Thursday, April 12, 2012

How to dig clams for those that don't know any better

It started one February
 A friend of mine took me to the ocean up here in the great NorthWet in the middle of February one weekend.  We went on an adventure to dig for Razor Clams which are indigenous to the area.  I am smiling in the picture because I have several (as in many) layers of clothing on under the raincoat.  (Side note: the person that figured out neoprene waders has a special place in my heart.) 
 Actually, I'm smiling because this is all so new to me.  I'm smiling because I love adventure.  I'm smiling while I wait for the surf to recede so I can see if the clam is still there under my gun.  I'm smiling because my friend was laughing with me while we waited for the water to flow back out to the ocean.

I don't eat clams.  I don't like them.  One is allowed to dig 15 clams per person per day.  We dug clams for two days and came home with 60 cleaned, washed clams ready to clook up.  While I don't eat these things I sure had a great time digging.  This makes no sense to me now, in retrospect.  It was cold.  It was cold and windy.  It was cold and windy and usually dark.  It was cold and windy and dark and I didn't know any better that I can wait for summer when it is warm and windy and light.  Oh, it was cold and windy and dark and raining SIDEWAYS.  You can't see that in the picture, but I wasn't sure if I was being sand blasted or power washed.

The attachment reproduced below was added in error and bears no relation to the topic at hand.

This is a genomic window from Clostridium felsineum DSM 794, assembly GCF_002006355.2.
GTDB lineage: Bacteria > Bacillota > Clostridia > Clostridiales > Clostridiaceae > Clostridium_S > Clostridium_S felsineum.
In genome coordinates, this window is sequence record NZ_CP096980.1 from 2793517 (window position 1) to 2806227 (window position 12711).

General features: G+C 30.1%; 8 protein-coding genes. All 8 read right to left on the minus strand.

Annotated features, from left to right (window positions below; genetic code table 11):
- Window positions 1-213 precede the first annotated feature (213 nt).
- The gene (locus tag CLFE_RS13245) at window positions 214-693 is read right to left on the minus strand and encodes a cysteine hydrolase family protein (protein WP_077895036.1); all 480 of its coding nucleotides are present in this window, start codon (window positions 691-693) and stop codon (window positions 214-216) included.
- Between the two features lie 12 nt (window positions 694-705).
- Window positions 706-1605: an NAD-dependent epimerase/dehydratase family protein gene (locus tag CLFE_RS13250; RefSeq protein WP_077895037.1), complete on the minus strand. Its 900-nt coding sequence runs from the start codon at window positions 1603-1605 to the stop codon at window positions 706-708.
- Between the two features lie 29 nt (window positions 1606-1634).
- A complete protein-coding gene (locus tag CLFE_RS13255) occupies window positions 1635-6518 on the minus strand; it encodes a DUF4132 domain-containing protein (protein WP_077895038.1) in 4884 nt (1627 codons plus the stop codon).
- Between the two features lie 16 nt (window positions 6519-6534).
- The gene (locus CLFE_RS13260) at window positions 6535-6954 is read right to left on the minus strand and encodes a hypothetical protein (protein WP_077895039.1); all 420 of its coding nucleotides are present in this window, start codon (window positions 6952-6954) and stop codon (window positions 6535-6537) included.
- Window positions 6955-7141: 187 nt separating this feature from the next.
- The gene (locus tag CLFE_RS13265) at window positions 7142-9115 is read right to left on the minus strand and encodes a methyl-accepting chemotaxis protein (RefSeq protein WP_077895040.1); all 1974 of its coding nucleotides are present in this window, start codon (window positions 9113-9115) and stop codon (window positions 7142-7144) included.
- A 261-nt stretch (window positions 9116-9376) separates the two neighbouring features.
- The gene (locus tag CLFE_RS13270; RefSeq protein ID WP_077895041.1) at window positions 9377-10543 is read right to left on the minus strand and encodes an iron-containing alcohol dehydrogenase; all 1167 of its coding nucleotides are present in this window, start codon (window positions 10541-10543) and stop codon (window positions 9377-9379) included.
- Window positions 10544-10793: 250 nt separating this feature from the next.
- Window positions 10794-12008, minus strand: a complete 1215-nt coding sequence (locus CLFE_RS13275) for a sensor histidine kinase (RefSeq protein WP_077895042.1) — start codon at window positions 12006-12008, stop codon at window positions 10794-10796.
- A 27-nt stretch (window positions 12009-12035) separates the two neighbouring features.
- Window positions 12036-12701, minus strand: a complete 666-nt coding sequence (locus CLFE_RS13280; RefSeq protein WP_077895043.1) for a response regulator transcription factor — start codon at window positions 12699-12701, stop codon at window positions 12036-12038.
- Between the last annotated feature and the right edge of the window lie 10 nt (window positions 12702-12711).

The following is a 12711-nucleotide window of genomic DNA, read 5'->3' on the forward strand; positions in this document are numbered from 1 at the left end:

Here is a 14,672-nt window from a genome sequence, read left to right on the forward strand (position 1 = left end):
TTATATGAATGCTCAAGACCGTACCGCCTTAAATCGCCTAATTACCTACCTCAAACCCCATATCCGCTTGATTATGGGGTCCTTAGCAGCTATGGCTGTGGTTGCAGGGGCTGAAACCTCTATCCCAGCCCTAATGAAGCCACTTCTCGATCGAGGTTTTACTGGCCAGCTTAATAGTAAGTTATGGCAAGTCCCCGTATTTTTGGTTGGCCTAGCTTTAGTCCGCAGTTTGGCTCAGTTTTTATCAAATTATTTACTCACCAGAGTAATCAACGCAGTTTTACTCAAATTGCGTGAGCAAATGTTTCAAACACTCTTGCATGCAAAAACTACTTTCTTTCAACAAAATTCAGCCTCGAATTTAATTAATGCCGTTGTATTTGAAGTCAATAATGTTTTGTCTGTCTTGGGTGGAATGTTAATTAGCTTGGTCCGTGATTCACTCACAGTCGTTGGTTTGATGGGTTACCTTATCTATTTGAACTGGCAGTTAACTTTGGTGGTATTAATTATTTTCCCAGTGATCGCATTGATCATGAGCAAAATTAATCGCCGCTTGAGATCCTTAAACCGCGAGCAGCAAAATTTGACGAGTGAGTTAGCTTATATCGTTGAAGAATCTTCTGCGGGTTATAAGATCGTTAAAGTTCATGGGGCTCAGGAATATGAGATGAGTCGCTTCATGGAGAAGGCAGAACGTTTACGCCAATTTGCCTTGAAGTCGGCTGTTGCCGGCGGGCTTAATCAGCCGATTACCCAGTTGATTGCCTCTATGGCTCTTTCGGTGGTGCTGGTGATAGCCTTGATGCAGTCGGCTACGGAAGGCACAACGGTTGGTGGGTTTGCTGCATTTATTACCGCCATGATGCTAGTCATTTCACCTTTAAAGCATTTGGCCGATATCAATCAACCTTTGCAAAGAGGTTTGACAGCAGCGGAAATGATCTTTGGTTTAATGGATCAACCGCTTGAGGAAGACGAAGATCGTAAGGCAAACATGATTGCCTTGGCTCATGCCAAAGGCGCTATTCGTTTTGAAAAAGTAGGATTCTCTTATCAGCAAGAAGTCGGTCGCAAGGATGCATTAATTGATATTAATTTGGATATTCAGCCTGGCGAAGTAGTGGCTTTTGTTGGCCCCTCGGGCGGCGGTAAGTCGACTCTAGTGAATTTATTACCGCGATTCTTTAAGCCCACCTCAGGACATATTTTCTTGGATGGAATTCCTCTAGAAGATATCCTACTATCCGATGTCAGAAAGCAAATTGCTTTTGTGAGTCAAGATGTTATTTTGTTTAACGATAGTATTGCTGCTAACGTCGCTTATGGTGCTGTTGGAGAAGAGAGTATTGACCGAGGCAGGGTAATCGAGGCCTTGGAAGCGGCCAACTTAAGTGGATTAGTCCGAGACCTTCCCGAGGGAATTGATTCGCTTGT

It was just such a thrill to actually pull one of these clams up out of the sand, and it was so relatively easy and often, that both days when we reached limit I was willing to help out fellow clammers. (Like they needed it, doh)

Of course after a healthy morning outside in the surf digging clams one does well to find a cheap breakfast at the local casino and a couple Bloody Mary's to ward off any colds from being power washed by the sideways rain.  It wasn't until later that we started cleaning the clams.
 It takes several steps to get razor clams ready to eat.
 Ya gotta open 'em up and cut them along the outer edge.  And then cut again along the inner edge.  Then you get to cut away the gills.  Then rinse.  Cut out the digger and rinse that in another bucket while you cut away the gungula.  (I think that's how you spell that highly technical term referring to the intestines(?) of the clam.)  Rinse again.

And rinse and rinse and rinse.  And when you get home it is imperative that you make baked clams for the girl you take to the ocean to dig clams, even if she doesn't like clams.  And it's kind of interesting that she eats 'em because you made them.  Even more interesting is she says she'd eat 'em again too if you wanted.  They weren't so bad.

Reprise:  Several weekends later (months?) she is stealing the manila clams the two of you dug up on a north shore out of your bowl to eat them before you do.


  1. Whatever makes you smile is less important than the smile itself.
    Clams are a taste I do not wish to acquire ;-)